Anyone who knows me would tell you that it's an Earth Day miracle that I didn't look at the descriptions for the other books in the Camelot series before reading this book. I wanted to go in as blind as possible. Unfortunately, that meant that I spent the first 2/3 of the book (I couldn't hold out FOREVER) looking forward to reading Jamie and Carly's story, which I assumed was told in the preceding novella. Along Came Trouble hinges a lot on what's happening with Jamie and Carly, and it seems to drop us right into the middle of their issues. It's not a bad drop – theirs is a relatively straightforward story and I didn't feel left behind by it. During the part where Jamie realizes that he needs to get back to Carly, I actually wrote a note saying “this whole section would probably pack a better emotional punch if I'd read their novella first”. Then I discovered that the preceding novella is NOT, in fact, about Ellen's twin brother and her neighbor. Sadface. I mean, it wasn't a HUGE letdown. I still really liked this book and really want to read the rest of the series (now, please). I just felt like I would really like to read Jamie and Carly's book too.
All that aside, I kind of loved this book. I loved the way the characters interacted and flirted. They had great dialogue. And there were lots of cute moments in Ellen's internal narratives as well:
“You want to keep your beer in my fridge?”
“I was hoping.”
“And your chips in my cabinet?”
“In case I get hungry after.”
“After the beer?”
He lifted his eyebrows.
“Didn't I just meet you a couple days ago?” she asked.
“Yeah, and look how well we're getting along. We'll be married by the weekend.” He flashed her a winning, if slightly weary, smile.
Ellen rolled her eyes and stomped, stomped, stomped on the tiny fluttering, leaping thing in her chest.
They also had some fairly smoking chemistry. And I'm such a sucker for the alpha caretaker hero, I can't even stand it. I loved the kid's speech patterns. I don't usually love kids in romances, but Henry was so darned cute.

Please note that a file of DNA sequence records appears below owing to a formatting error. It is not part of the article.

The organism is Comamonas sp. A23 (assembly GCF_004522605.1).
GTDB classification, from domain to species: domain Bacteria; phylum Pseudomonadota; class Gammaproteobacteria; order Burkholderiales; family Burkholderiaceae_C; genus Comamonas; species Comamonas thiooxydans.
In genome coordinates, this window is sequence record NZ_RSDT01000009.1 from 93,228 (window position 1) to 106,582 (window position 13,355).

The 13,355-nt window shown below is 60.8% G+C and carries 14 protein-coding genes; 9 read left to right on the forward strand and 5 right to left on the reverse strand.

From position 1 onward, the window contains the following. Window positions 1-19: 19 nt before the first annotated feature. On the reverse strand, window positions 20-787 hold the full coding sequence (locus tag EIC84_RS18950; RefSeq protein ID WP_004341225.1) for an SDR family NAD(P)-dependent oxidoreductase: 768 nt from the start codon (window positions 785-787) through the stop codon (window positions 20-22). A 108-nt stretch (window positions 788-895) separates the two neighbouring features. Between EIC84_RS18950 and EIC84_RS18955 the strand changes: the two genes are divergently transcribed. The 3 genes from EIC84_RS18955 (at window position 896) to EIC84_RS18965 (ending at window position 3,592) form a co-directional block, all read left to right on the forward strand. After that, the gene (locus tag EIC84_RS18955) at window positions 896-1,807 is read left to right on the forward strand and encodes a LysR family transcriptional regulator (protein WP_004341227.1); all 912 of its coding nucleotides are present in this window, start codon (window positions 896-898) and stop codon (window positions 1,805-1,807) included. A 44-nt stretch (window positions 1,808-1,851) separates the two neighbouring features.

And I REALLY loved that the conflict in this book stemmed more from the main characters trying to figure out how to deal with their respective baggage and each other. I'm not a big fan of romantic suspense, and I prefer the conflicts in my contemporaries to be more internal. This story had the potential to go a darker route – with an increasingly unstable ex-husband and a paparrazo with a past hovering in the background, there could easily have been some kind of kidnapping plot or something similar. That would've been very disappointing for me. These two characters have enough conflict just trying to get to know one another and accomodate each other's issues. They didn't need a suspense subplot, and I'm very glad they didn't get one.
I also like the “hero in pursuit” angle. He completely knows what he wants, and he's able and willing to admit that he's falling fast and hard for her. It's a nice change from some of the historicals that I've been reading lately, where the characters have to be in mortal danger before the hero finally admits that he loves the long-suffering heroine. Yay for guys who can figure it out!
On the subject of emotional baggage, I really appreciated that BOTH main characters in this book have issues to deal with. This isn't the story of the emotionally scarred divorcee trying to move on. I mean, it is, but that's not all it is. It's also the story of a guy who's still trying to come to terms with a family that he's been away from through many years of deployments, and a guy who's trying to build a business, but is worried that he might fail. And it's a story about family – the one you're born with and the one you make. It's messy and imperfect, and that's what makes it wonderful.
So, this is only my second Ruthie Knox book, and I really think I'm starting to develop a bit of a girl-crush. I can't wait to dig into the rest of the Camelot series!